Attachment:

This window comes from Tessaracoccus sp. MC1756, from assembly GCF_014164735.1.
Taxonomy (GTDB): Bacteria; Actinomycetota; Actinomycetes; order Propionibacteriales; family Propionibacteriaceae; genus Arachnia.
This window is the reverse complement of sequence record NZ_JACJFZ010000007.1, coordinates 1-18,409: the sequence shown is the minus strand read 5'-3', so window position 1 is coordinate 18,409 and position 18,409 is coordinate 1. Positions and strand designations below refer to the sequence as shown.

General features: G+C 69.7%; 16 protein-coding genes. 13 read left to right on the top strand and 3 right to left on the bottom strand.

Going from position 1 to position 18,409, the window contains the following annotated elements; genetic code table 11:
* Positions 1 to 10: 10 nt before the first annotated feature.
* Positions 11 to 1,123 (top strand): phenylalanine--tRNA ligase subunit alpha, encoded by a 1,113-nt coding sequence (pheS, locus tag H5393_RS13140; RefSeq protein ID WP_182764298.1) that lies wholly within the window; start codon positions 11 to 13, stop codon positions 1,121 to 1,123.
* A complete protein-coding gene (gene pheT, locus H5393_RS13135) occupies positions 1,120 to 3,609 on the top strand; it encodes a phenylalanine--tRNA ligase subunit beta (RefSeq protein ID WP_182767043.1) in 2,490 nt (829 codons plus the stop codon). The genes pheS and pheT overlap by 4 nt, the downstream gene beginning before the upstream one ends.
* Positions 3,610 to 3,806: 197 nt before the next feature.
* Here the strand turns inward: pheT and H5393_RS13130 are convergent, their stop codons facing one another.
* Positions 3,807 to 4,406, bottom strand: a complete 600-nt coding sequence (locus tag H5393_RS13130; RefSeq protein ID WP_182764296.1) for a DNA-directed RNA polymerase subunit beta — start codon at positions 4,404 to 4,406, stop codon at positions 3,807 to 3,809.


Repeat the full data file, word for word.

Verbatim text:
This window comes from Tessaracoccus sp. MC1756, from assembly GCF_014164735.1.
Taxonomy (GTDB): Bacteria; Actinomycetota; Actinomycetes; order Propionibacteriales; family Propionibacteriaceae; genus Arachnia.
This window is the reverse complement of sequence record NZ_JACJFZ010000007.1, coordinates 1-18,409: the sequence shown is the minus strand read 5'-3', so window position 1 is coordinate 18,409 and position 18,409 is coordinate 1. Positions and strand designations below refer to the sequence as shown.

General features: G+C 69.7%; 16 protein-coding genes. 13 read left to right on the top strand and 3 right to left on the bottom strand.

Going from position 1 to position 18,409, the window contains the following annotated elements; genetic code table 11:
* Positions 1 to 10: 10 nt before the first annotated feature.
* Positions 11 to 1,123 (top strand): phenylalanine--tRNA ligase subunit alpha, encoded by a 1,113-nt coding sequence (pheS, locus tag H5393_RS13140; RefSeq protein ID WP_182764298.1) that lies wholly within the window; start codon positions 11 to 13, stop codon positions 1,121 to 1,123.
* A complete protein-coding gene (gene pheT, locus H5393_RS13135) occupies positions 1,120 to 3,609 on the top strand; it encodes a phenylalanine--tRNA ligase subunit beta (RefSeq protein ID WP_182767043.1) in 2,490 nt (829 codons plus the stop codon). The genes pheS and pheT overlap by 4 nt, the downstream gene beginning before the upstream one ends.
* Positions 3,610 to 3,806: 197 nt before the next feature.
* Here the strand turns inward: pheT and H5393_RS13130 are convergent, their stop codons facing one another.
* Positions 3,807 to 4,406, bottom strand: a complete 600-nt coding sequence (locus tag H5393_RS13130; RefSeq protein ID WP_182764296.1) for a DNA-directed RNA polymerase subunit beta — start codon at positions 4,404 to 4,406, stop codon at positions 3,807 to 3,809.